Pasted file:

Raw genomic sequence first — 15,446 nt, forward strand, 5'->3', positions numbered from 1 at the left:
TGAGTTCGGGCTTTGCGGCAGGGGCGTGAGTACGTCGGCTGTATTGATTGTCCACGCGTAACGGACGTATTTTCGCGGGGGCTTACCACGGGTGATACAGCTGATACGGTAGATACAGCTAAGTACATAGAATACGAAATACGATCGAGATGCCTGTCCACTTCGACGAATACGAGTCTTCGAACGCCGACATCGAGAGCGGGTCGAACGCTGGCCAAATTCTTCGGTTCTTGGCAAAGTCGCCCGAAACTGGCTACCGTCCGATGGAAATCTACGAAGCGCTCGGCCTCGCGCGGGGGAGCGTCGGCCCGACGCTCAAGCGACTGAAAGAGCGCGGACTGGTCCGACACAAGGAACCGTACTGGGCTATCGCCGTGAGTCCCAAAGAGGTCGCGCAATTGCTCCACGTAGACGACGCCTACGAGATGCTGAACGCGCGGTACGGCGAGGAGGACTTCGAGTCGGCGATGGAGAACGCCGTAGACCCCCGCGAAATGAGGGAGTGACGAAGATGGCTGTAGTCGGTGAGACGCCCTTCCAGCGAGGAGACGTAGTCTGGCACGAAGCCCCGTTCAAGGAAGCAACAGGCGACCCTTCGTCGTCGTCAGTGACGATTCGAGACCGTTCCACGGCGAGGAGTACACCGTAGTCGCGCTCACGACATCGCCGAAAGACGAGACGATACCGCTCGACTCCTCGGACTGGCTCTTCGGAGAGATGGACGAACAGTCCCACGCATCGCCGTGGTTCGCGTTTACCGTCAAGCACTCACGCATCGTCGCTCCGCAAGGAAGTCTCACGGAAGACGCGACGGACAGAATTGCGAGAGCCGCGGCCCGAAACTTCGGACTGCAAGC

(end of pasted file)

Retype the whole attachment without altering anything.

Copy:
Raw genomic sequence first — 15,446 nt, forward strand, 5'->3', positions numbered from 1 at the left:
TGAGTTCGGGCTTTGCGGCAGGGGCGTGAGTACGTCGGCTGTATTGATTGTCCACGCGTAACGGACGTATTTTCGCGGGGGCTTACCACGGGTGATACAGCTGATACGGTAGATACAGCTAAGTACATAGAATACGAAATACGATCGAGATGCCTGTCCACTTCGACGAATACGAGTCTTCGAACGCCGACATCGAGAGCGGGTCGAACGCTGGCCAAATTCTTCGGTTCTTGGCAAAGTCGCCCGAAACTGGCTACCGTCCGATGGAAATCTACGAAGCGCTCGGCCTCGCGCGGGGGAGCGTCGGCCCGACGCTCAAGCGACTGAAAGAGCGCGGACTGGTCCGACACAAGGAACCGTACTGGGCTATCGCCGTGAGTCCCAAAGAGGTCGCGCAATTGCTCCACGTAGACGACGCCTACGAGATGCTGAACGCGCGGTACGGCGAGGAGGACTTCGAGTCGGCGATGGAGAACGCCGTAGACCCCCGCGAAATGAGGGAGTGACGAAGATGGCTGTAGTCGGTGAGACGCCCTTCCAGCGAGGAGACGTAGTCTGGCACGAAGCCCCGTTCAAGGAAGCAACAGGCGACCCTTCGTCGTCGTCAGTGACGATTCGAGACCGTTCCACGGCGAGGAGTACACCGTAGTCGCGCTCACGACATCGCCGAAAGACGAGACGATACCGCTCGACTCCTCGGACTGGCTCTTCGGAGAGATGGACGAACAGTCCCACGCATCGCCGTGGTTCGCGTTTACCGTCAAGCACTCACGCATCGTCGCTCCGCAAGGAAGTCTCACGGAAGACGCGACGGACAGAATTGCGAGAGCCGCGGCCCGAAACTTCGGACTGCAAGC